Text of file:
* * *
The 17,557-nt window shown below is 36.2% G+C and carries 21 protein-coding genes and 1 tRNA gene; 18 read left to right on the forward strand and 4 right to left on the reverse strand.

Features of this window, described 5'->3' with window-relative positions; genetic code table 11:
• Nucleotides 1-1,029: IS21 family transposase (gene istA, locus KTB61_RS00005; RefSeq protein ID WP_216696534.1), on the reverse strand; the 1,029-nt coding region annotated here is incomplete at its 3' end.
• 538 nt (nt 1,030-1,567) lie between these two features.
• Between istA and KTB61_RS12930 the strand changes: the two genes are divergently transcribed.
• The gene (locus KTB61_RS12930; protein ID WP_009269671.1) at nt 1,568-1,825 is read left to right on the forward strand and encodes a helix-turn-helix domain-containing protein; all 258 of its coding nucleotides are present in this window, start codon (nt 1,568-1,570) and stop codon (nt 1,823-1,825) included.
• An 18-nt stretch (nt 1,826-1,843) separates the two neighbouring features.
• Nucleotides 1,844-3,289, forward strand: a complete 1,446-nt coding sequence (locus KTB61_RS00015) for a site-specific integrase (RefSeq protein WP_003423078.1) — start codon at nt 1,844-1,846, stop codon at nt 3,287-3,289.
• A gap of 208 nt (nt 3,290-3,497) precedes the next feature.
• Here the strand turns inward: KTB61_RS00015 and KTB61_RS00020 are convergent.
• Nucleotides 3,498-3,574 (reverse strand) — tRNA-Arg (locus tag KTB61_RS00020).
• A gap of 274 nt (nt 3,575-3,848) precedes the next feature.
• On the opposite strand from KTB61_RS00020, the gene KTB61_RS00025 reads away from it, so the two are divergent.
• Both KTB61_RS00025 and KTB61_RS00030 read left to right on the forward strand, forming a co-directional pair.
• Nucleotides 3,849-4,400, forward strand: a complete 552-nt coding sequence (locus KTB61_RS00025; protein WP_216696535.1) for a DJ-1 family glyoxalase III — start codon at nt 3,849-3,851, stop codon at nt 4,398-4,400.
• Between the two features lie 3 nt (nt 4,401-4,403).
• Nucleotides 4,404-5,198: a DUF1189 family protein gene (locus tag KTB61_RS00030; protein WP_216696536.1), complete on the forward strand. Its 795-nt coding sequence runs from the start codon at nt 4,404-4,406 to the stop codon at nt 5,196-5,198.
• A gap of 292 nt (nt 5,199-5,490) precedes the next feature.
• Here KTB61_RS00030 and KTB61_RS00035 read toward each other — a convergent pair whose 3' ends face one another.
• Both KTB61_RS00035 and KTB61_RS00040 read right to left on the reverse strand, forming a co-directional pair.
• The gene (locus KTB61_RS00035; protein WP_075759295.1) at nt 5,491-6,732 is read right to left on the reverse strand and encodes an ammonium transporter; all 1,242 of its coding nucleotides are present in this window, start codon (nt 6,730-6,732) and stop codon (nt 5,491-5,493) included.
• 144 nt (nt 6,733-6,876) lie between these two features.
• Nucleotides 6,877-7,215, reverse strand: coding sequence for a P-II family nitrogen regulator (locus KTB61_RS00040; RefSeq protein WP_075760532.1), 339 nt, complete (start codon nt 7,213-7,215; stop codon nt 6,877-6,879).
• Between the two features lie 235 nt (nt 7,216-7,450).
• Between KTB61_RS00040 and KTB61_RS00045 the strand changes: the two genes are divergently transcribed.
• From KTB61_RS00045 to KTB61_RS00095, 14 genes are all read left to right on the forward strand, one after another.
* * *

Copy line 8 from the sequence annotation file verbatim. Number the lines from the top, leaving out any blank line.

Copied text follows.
• Nucleotides 1,844-3,289, forward strand: a complete 1,446-nt coding sequence (locus KTB61_RS00015) for a site-specific integrase (RefSeq protein WP_003423078.1) — start codon at nt 1,844-1,846, stop codon at nt 3,287-3,289.